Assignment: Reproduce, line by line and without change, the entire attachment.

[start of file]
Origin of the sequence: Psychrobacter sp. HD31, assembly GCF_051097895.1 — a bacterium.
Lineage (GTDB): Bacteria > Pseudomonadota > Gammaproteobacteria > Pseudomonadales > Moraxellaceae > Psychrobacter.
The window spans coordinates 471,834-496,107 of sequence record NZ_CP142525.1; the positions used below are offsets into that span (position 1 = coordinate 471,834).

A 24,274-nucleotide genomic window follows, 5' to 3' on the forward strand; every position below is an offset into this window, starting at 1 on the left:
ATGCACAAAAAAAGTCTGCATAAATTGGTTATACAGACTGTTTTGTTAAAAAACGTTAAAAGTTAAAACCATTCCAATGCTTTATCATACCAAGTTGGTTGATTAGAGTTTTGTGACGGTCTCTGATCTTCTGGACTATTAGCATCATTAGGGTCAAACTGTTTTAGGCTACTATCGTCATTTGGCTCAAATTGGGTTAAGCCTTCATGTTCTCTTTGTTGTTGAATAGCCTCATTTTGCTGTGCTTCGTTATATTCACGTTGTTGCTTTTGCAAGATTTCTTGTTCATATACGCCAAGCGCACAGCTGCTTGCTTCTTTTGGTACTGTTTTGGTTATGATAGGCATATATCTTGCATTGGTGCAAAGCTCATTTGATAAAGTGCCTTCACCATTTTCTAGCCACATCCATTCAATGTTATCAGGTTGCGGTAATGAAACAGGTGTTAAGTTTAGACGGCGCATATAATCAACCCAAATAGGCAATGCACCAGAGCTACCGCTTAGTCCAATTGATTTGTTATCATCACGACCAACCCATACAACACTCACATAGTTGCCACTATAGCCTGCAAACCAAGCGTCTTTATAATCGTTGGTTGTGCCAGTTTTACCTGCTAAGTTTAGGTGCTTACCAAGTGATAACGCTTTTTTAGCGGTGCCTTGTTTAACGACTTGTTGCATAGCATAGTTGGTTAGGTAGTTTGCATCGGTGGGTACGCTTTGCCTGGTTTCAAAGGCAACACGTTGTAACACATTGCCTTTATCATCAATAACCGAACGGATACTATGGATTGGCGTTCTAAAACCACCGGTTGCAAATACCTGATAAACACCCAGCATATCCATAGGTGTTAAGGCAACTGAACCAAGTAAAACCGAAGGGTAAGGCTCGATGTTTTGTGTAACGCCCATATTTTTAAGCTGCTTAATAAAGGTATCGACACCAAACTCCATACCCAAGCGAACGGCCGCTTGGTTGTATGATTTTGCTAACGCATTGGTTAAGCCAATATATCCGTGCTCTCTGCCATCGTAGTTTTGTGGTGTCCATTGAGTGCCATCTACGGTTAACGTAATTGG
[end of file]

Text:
Origin of the sequence: Psychrobacter sp. HD31, assembly GCF_051097895.1 — a bacterium.
Lineage (GTDB): Bacteria > Pseudomonadota > Gammaproteobacteria > Pseudomonadales > Moraxellaceae > Psychrobacter.
The window spans coordinates 471,834-496,107 of sequence record NZ_CP142525.1; the positions used below are offsets into that span (position 1 = coordinate 471,834).

A 24,274-nucleotide genomic window follows, 5' to 3' on the forward strand; every position below is an offset into this window, starting at 1 on the left:
ATGCACAAAAAAAGTCTGCATAAATTGGTTATACAGACTGTTTTGTTAAAAAACGTTAAAAGTTAAAACCATTCCAATGCTTTATCATACCAAGTTGGTTGATTAGAGTTTTGTGACGGTCTCTGATCTTCTGGACTATTAGCATCATTAGGGTCAAACTGTTTTAGGCTACTATCGTCATTTGGCTCAAATTGGGTTAAGCCTTCATGTTCTCTTTGTTGTTGAATAGCCTCATTTTGCTGTGCTTCGTTATATTCACGTTGTTGCTTTTGCAAGATTTCTTGTTCATATACGCCAAGCGCACAGCTGCTTGCTTCTTTTGGTACTGTTTTGGTTATGATAGGCATATATCTTGCATTGGTGCAAAGCTCATTTGATAAAGTGCCTTCACCATTTTCTAGCCACATCCATTCAATGTTATCAGGTTGCGGTAATGAAACAGGTGTTAAGTTTAGACGGCGCATATAATCAACCCAAATAGGCAATGCACCAGAGCTACCGCTTAGTCCAATTGATTTGTTATCATCACGACCAACCCATACAACACTCACATAGTTGCCACTATAGCCTGCAAACCAAGCGTCTTTATAATCGTTGGTTGTGCCAGTTTTACCTGCTAAGTTTAGGTGCTTACCAAGTGATAACGCTTTTTTAGCGGTGCCTTGTTTAACGACTTGTTGCATAGCATAGTTGGTTAGGTAGTTTGCATCGGTGGGTACGCTTTGCCTGGTTTCAAAGGCAACACGTTGTAACACATTGCCTTTATCATCAATAACCGAACGGATACTATGGATTGGCGTTCTAAAACCACCGGTTGCAAATACCTGATAAACACCCAGCATATCCATAGGTGTTAAGGCAACTGAACCAAGTAAAACCGAAGGGTAAGGCTCGATGTTTTGTGTAACGCCCATATTTTTAAGCTGCTTAATAAAGGTATCGACACCAAACTCCATACCCAAGCGAACGGCCGCTTGGTTGTATGATTTTGCTAACGCATTGGTTAAGCCAATATATCCGTGCTCTCTGCCATCGTAGTTTTGTGGTGTCCATTGAGTGCCATCTACGGTTAACGTAATTGG